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Window shopping through WhatsApp video call amid coronavirus outbreak

Personal shoppers, who suggest latest styles and fits, are replacing that buddy who used to accompany you on outings

Published: 01st June 2020 02:15 AM  |   Last Updated: 03rd June 2020 01:59 PM   |  A+A-

fashion

For representational purposes (Photo | EPS)

Express News Service

BENGALURU:  Window shopping may not regain the pre-COVID era popularity anytime soon, but in these times of the new normal, that friend who used to accompany you, egging you on to buy a dress or not giving the nod of approval for those stretch pants, is getting replaced with personal shoppers. The ‘consultant’ connects with customers via phone or video calls to help with the remote shopping experience or, should you decided to step into the store, suggests what’s available, suits the occasion, or points out alternatives, depending on requirements. 

A creation by Payal Khandwala

The idea is gaining favour with store owners as, despite safety norms in place, some standalone shops that have re-opened are struggling to woo customers. “With people staying indoors and the store being shut, there has been much revenue loss over the last two months. Right now, we have initiated several safety measures after the store has reopened but footfalls remain dwindled,” admits Kris, designer and curator, Basava by Kris. To counter this, they’ve been organising walkthroughs of the store, showing and suggesting products on WhatsApp video calls, with the personal shopper explaining the products in detail. “Online shopping is what most e-commerce majors offer – it is one size fits all. Here, there is scope for interaction, building a rapport and relationship with prospective customers,” says Kris. 

To make the experience less clinical and robotic, designer Payal Khandwala, who owns a standalone store in the city, is sending across apparels of a customer’s choice to their residence. “Many of our personal shoppers have been working with us for years. So, in a way, they know our clientele and their tastes. This helps in making suggestions when a customer is, say, looking for a kurta. The personal shopper would suggest maybe a fuller, slimmer or relaxed style,” she says, adding that this new style of shopping is not based on a certain algorithm.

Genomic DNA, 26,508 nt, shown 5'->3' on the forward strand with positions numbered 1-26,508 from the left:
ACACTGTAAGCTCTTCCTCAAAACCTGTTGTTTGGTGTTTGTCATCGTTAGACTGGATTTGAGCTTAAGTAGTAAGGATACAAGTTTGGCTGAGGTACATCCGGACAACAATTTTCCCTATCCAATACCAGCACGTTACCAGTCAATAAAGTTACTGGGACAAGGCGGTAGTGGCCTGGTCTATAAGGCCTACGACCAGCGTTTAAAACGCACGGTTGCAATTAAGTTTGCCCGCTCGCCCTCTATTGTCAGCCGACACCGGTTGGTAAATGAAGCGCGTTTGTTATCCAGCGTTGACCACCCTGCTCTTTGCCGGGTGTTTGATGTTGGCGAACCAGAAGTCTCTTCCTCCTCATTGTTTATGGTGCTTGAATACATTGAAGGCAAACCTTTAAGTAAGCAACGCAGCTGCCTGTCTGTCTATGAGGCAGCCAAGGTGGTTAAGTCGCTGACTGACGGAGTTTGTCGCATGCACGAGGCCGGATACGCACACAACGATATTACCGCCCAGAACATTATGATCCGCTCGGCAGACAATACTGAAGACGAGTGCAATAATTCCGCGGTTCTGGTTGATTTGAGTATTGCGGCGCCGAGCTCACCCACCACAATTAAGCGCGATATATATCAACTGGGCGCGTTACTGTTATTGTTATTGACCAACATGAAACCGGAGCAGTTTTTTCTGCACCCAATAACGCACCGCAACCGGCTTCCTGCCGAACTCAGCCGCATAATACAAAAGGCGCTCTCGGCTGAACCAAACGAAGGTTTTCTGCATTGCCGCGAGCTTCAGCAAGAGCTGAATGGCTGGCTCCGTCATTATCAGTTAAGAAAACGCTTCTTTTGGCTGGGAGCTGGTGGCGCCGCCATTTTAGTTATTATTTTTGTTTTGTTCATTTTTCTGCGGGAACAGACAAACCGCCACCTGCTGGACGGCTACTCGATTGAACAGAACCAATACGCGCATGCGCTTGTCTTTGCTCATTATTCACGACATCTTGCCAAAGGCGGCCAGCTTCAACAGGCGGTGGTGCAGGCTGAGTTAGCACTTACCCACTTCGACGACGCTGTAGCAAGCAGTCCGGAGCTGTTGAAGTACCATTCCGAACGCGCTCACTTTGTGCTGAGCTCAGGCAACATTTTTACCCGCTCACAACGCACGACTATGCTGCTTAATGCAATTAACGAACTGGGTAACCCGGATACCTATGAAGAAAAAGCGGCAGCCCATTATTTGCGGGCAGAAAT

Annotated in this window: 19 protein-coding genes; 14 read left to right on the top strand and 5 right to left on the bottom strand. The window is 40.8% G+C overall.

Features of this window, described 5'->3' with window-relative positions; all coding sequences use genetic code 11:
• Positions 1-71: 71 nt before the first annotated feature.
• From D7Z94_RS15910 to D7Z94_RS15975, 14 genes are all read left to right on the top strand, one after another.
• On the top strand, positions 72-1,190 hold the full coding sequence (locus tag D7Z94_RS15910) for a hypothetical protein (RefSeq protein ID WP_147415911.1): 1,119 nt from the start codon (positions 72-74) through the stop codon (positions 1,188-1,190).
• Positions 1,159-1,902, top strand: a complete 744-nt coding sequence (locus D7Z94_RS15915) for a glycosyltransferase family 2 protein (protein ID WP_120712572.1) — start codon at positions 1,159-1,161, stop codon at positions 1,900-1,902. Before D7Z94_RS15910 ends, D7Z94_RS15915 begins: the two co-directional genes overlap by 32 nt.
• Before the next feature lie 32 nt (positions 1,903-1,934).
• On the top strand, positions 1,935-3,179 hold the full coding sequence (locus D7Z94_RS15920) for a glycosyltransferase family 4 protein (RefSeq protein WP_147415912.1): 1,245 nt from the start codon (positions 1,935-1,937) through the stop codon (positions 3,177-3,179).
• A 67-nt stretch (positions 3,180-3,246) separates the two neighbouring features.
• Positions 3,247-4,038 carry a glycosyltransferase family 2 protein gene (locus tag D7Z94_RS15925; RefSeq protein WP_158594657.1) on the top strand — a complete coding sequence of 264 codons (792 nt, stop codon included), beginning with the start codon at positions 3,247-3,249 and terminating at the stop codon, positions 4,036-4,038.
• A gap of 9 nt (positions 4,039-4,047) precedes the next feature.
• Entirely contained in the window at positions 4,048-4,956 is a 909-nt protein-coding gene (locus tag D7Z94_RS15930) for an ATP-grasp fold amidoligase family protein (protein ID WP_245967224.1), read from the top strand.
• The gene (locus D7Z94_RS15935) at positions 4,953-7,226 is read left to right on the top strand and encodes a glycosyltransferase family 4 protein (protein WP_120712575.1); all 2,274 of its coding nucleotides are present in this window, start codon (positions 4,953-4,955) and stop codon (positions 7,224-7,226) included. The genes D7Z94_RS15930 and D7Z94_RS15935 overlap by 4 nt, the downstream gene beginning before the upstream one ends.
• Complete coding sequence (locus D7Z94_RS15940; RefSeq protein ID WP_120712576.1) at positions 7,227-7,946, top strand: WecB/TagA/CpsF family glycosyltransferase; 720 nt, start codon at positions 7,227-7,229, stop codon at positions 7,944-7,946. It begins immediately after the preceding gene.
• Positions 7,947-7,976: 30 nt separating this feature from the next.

Apparels once bought are home-delivered, and can be exchanged or returned with a refund within 24 hours. And once back in the store, they are steamed. “Our personal shopper may suggest to a client whose looking for a blouse to go for a shirt that can also be worn with trousers. Now, it’s about understanding the sentiment of the buyer,” she says. 

Just as relationship mangers in banks call to check on clients, stores too are warming up to the practice. Shoppers Stop has over 280 personal shoppers who have been connecting with customers even during the lockdown. “Personal shoppers curate suggestions by linking their understanding of the customer and data available on their tabs of the customer’s shopping journey. This helps them service better from the online and offline store inventory,” says Uma Talreja, Chief of Marketing & Customer Officer, Shoppers Stop.



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